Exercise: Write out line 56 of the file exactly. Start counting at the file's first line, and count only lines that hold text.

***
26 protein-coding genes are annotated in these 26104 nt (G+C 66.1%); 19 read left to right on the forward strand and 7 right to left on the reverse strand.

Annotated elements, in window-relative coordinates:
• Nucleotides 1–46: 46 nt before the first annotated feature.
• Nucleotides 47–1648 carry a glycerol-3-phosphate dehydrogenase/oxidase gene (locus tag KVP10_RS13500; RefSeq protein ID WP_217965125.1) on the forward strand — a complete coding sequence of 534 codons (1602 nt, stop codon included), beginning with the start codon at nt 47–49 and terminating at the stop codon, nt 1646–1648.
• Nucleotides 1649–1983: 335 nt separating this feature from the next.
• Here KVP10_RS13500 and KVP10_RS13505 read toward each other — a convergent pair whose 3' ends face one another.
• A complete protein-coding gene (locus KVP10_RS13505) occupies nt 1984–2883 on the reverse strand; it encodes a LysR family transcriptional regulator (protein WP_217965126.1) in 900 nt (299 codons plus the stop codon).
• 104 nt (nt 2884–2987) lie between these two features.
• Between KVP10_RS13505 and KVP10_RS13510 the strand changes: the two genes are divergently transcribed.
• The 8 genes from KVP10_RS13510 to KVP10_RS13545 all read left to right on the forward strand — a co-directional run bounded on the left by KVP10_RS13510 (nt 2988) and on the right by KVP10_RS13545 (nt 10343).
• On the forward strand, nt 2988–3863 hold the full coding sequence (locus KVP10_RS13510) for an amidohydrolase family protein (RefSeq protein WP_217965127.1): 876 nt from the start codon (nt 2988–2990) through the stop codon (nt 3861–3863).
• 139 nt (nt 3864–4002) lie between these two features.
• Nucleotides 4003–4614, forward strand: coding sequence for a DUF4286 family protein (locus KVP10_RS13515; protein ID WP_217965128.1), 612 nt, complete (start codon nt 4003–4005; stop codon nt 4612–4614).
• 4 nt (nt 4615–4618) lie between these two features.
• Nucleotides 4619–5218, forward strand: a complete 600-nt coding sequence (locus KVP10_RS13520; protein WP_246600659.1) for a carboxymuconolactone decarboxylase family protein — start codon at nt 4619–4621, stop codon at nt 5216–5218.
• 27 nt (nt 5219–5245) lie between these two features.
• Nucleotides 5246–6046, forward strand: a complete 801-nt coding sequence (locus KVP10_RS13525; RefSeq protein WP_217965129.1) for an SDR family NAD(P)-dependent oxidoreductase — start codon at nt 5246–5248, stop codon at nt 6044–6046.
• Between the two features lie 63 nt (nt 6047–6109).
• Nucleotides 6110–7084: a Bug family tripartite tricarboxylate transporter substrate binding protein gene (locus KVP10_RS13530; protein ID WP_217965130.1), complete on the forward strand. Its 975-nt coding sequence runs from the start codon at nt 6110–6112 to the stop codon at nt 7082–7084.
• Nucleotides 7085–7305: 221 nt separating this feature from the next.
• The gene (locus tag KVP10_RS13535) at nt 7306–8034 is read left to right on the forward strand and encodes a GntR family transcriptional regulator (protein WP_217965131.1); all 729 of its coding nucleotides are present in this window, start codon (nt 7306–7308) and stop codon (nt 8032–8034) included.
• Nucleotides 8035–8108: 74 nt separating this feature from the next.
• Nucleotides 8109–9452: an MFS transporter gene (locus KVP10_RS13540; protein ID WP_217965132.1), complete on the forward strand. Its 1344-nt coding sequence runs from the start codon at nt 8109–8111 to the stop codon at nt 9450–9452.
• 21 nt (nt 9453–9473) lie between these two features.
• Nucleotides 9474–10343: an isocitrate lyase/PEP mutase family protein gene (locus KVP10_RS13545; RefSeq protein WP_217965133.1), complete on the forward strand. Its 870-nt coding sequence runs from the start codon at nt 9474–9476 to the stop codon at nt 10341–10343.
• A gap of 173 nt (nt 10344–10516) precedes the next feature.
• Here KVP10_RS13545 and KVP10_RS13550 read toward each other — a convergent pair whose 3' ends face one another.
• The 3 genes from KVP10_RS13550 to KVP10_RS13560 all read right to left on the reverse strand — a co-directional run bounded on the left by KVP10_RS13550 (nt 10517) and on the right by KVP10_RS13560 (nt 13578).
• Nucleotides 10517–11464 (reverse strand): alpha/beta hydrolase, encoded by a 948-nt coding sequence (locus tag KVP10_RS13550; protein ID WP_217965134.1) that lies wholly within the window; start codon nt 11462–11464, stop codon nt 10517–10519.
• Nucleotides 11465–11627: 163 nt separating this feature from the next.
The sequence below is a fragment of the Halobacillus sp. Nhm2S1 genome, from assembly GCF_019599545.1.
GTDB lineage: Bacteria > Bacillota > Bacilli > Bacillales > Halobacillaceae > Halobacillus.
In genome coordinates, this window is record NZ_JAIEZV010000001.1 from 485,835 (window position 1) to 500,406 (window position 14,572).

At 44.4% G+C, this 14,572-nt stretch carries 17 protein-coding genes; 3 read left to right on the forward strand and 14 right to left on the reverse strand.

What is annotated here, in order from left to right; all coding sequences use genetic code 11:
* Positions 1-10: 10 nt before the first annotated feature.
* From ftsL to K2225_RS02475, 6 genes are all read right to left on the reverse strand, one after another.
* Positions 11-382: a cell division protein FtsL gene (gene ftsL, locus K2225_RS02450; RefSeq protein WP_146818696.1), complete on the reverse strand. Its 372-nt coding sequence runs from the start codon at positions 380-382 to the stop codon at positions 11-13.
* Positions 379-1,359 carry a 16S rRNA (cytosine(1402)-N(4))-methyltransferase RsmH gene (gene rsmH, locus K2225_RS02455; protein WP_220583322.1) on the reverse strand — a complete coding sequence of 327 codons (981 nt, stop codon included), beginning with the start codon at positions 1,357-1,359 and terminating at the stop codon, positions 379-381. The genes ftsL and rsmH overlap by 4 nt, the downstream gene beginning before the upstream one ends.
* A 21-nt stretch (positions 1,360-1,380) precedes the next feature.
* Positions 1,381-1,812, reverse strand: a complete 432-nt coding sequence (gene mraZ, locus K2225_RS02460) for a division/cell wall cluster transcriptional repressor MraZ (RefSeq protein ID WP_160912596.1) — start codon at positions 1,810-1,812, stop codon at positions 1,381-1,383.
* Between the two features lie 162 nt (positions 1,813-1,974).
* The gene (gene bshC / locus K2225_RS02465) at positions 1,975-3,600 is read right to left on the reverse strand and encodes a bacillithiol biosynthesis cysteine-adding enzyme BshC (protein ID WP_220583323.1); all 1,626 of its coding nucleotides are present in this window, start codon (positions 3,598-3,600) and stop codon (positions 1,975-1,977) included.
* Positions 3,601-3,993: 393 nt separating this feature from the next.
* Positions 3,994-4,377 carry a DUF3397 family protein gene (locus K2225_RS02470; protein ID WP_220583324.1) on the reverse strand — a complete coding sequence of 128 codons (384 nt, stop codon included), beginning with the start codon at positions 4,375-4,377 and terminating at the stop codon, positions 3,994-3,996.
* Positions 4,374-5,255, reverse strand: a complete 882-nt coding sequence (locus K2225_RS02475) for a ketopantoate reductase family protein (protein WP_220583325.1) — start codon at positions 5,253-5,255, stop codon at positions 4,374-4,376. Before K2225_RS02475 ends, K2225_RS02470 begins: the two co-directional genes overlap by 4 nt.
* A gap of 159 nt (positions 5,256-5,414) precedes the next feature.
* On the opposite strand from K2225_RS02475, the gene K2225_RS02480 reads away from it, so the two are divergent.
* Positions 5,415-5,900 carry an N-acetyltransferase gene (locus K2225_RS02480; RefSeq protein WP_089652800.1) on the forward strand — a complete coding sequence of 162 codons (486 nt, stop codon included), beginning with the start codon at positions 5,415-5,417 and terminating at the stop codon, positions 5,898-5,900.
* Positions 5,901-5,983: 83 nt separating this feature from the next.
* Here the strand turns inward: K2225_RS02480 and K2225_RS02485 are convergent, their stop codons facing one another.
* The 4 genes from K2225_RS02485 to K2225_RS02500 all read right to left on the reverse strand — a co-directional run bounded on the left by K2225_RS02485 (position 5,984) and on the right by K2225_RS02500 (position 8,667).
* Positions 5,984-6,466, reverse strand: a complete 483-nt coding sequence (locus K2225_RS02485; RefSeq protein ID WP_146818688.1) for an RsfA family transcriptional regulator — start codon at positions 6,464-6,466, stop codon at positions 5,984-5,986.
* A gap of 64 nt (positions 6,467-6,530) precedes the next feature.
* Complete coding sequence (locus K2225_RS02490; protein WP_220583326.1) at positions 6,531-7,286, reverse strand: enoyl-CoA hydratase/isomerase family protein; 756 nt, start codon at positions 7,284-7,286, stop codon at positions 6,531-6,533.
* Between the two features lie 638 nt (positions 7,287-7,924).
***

* Between the two features lie 638 nt (positions 7,287-7,924).